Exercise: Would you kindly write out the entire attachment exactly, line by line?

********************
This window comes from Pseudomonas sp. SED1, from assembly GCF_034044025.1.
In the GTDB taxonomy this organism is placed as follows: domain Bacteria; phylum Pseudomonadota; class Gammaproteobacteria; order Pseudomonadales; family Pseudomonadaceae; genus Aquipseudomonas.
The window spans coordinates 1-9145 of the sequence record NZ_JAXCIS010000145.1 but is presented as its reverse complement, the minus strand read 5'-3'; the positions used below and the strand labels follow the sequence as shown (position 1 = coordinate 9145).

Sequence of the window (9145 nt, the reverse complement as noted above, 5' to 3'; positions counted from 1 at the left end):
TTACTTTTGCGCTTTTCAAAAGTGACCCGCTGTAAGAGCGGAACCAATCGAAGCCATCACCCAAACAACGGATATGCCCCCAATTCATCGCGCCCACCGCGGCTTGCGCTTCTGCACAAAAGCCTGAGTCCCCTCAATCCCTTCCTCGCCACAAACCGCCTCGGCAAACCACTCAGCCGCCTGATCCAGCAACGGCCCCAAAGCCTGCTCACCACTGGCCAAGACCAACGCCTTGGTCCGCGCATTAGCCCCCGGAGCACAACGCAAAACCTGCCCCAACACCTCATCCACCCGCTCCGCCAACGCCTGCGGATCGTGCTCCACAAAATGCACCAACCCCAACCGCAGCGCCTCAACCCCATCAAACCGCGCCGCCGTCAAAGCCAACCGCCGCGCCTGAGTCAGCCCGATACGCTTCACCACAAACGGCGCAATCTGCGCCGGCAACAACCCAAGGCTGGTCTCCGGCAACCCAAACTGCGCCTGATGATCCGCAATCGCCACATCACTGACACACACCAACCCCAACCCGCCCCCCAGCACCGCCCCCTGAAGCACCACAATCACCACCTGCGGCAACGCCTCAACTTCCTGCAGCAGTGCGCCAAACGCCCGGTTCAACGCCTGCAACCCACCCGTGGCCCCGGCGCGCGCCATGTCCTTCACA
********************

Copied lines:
This window comes from Pseudomonas sp. SED1, from assembly GCF_034044025.1.
In the GTDB taxonomy this organism is placed as follows: domain Bacteria; phylum Pseudomonadota; class Gammaproteobacteria; order Pseudomonadales; family Pseudomonadaceae; genus Aquipseudomonas.
The window spans coordinates 1-9145 of the sequence record NZ_JAXCIS010000145.1 but is presented as its reverse complement, the minus strand read 5'-3'; the positions used below and the strand labels follow the sequence as shown (position 1 = coordinate 9145).

Sequence of the window (9145 nt, the reverse complement as noted above, 5' to 3'; positions counted from 1 at the left end):
TTACTTTTGCGCTTTTCAAAAGTGACCCGCTGTAAGAGCGGAACCAATCGAAGCCATCACCCAAACAACGGATATGCCCCCAATTCATCGCGCCCACCGCGGCTTGCGCTTCTGCACAAAAGCCTGAGTCCCCTCAATCCCTTCCTCGCCACAAACCGCCTCGGCAAACCACTCAGCCGCCTGATCCAGCAACGGCCCCAAAGCCTGCTCACCACTGGCCAAGACCAACGCCTTGGTCCGCGCATTAGCCCCCGGAGCACAACGCAAAACCTGCCCCAACACCTCATCCACCCGCTCCGCCAACGCCTGCGGATCGTGCTCCACAAAATGCACCAACCCCAACCGCAGCGCCTCAACCCCATCAAACCGCGCCGCCGTCAAAGCCAACCGCCGCGCCTGAGTCAGCCCGATACGCTTCACCACAAACGGCGCAATCTGCGCCGGCAACAACCCAAGGCTGGTCTCCGGCAACCCAAACTGCGCCTGATGATCCGCAATCGCCACATCACTGACACACACCAACCCCAACCCGCCCCCCAGCACCGCCCCCTGAAGCACCACAATCACCACCTGCGGCAACGCCTCAACTTCCTGCAGCAGTGCGCCAAACGCCCGGTTCAACGCCTGCAACCCACCCGTGGCCCCGGCGCGCGCCATGTCCTTCACA